This is not a surprise for several reasons, according to Eric Verhoogen, an economist and professor at Columbia University’s Department of Economics and School of International and Public Affairs. Mexico is the 15th largest exporter in the world, and “roughly 80% of exports go to the U.S,” says Verhoogen.

“That said, while manufacturing and exporting are a big part of the Mexican economy, they may not be as big as some may imagine. In reality, just 15% to 20% of employment is in these sectors.”

Mountain View, Calif.-based Google
(No. 3) is one such company that challenges this common perception.

“The commercial and sales support of our advertising business and our cloud solutions is where most of the Google teams currently gravitate in Mexico,” says Ricardo Zamora, the PR leader for Google Mexico.

In July, Google Cloud announced plans for its first cloud region in Mexico, its third in Latin America after Santiago, Chile, and São Paulo, Brazil. The tech behemoth currently employs 600 people in Mexico.

Zamora points to Google’s company culture as the primary reason for its high rank. “In the beginning, Google was known for being one of the first companies bringing the working experience of Silicon Valley to the country. . . . programs that encourage to keep learning and developing both personally and professionally [and] perks such as spaces to exercise or meditate or the free food.”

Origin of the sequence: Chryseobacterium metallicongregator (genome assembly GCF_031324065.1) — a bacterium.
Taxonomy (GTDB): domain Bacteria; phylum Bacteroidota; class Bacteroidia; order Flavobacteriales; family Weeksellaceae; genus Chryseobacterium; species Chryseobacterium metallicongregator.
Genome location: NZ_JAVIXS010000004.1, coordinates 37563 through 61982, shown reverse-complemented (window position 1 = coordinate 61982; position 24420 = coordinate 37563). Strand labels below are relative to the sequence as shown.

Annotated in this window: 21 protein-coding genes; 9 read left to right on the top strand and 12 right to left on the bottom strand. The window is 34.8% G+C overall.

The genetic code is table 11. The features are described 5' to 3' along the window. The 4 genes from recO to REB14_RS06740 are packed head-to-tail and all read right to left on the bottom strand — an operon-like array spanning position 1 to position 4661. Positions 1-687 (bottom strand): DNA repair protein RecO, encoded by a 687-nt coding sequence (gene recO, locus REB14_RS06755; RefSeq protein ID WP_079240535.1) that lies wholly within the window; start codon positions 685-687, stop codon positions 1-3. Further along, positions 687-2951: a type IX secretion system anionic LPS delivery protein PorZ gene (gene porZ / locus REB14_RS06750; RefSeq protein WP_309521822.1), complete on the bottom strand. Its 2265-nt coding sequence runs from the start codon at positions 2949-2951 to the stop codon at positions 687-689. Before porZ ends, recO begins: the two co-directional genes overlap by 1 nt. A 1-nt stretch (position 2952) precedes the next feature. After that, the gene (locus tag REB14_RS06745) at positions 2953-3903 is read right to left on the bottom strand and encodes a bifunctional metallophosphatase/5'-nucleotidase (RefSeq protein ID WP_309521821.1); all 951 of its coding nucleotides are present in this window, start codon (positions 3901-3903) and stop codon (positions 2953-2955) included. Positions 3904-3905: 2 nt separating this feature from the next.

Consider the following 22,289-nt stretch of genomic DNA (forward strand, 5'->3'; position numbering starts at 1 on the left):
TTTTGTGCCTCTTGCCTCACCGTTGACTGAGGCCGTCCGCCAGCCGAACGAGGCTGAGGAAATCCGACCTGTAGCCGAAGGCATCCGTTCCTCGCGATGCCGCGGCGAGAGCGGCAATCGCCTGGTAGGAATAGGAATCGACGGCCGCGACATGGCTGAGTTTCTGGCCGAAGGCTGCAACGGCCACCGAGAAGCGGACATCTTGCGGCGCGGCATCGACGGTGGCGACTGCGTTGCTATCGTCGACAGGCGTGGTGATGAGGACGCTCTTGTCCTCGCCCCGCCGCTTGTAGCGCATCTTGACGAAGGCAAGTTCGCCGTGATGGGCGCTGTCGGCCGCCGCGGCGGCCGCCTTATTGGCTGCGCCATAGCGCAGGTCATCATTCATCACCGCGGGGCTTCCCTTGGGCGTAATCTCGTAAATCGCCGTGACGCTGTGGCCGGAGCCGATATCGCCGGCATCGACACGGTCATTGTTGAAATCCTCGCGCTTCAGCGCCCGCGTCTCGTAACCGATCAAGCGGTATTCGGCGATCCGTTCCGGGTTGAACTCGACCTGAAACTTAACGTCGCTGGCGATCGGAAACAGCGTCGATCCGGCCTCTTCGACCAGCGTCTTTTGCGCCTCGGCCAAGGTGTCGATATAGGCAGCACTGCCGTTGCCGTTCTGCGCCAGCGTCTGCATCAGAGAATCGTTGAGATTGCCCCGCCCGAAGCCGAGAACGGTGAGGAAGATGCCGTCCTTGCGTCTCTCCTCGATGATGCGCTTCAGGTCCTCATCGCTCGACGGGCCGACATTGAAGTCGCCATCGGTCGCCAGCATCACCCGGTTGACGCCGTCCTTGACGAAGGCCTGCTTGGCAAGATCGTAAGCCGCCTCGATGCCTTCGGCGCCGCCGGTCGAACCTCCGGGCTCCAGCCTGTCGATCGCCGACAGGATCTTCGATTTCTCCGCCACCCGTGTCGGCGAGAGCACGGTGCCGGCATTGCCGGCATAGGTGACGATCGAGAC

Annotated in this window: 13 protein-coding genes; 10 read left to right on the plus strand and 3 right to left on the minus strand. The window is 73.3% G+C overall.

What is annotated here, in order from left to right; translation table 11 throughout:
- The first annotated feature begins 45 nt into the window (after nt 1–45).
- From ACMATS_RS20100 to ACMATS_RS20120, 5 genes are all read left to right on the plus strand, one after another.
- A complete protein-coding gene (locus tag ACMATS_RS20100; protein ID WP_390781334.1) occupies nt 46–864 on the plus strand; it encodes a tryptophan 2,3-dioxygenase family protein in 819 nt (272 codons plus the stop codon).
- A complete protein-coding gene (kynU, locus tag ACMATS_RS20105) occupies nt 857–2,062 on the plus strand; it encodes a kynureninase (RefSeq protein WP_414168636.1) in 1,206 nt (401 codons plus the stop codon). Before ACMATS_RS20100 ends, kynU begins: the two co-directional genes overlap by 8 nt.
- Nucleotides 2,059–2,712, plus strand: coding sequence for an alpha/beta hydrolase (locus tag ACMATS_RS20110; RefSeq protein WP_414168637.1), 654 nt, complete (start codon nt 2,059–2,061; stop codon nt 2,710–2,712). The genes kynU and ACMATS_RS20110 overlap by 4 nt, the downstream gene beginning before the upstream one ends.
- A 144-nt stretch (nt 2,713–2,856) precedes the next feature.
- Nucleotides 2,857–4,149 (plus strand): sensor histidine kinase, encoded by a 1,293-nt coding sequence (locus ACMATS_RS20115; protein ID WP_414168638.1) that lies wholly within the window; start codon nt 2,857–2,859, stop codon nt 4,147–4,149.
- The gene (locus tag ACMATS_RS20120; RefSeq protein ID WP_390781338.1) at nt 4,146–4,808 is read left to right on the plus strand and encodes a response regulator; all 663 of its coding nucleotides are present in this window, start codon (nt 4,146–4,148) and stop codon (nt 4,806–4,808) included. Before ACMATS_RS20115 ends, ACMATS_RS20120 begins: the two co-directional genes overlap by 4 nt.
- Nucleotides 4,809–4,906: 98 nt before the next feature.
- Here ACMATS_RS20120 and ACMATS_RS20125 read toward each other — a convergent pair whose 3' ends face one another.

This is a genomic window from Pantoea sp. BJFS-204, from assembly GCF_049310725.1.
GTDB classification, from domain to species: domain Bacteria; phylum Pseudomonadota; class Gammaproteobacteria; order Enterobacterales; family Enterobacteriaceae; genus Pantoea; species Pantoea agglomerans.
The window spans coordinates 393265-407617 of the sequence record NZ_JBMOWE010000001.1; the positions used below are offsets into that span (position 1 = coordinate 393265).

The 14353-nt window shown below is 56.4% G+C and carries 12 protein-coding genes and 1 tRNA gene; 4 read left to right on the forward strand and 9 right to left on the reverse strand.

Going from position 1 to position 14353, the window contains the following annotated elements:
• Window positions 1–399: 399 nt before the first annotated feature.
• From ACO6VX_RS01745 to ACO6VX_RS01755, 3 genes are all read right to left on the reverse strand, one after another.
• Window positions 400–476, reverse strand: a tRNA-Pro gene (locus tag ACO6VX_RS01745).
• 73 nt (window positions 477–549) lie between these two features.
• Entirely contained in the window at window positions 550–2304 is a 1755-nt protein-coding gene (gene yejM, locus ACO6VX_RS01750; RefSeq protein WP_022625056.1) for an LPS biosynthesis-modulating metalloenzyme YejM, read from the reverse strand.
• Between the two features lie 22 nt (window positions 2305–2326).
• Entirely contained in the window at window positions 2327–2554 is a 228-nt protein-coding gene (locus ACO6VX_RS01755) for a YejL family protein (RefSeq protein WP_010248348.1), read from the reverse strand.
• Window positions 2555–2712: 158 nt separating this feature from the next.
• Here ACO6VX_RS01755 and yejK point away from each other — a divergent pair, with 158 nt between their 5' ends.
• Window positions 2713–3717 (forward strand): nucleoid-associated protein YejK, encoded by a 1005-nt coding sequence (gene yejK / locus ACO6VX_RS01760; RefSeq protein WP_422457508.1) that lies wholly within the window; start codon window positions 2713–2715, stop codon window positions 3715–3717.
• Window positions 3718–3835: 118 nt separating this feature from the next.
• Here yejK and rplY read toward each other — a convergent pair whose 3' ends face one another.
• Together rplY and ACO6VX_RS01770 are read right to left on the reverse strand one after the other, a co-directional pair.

Verhoogen also nods to upper-income countries’ often robust corporate benefits as a reason for their pervasiveness and high rankings on our list. French personal care company L’Oréal, for instance, takes our No. 1 spot. The company has been present in Mexico, which the World Bank identifies as an “upper middle-income country,” for 58 years.

L’Oréal’s Mexico Human Resources Director Gabriela Monzón says bringing the company’s core values to Mexico is what makes it a great place to work. “L’Oréal’s mission is to become the first beauty tech company, and we’re actualizing that in Mexico by really investing in training our people in digital skills. We’re definitely one of the more modern companies in the country. ”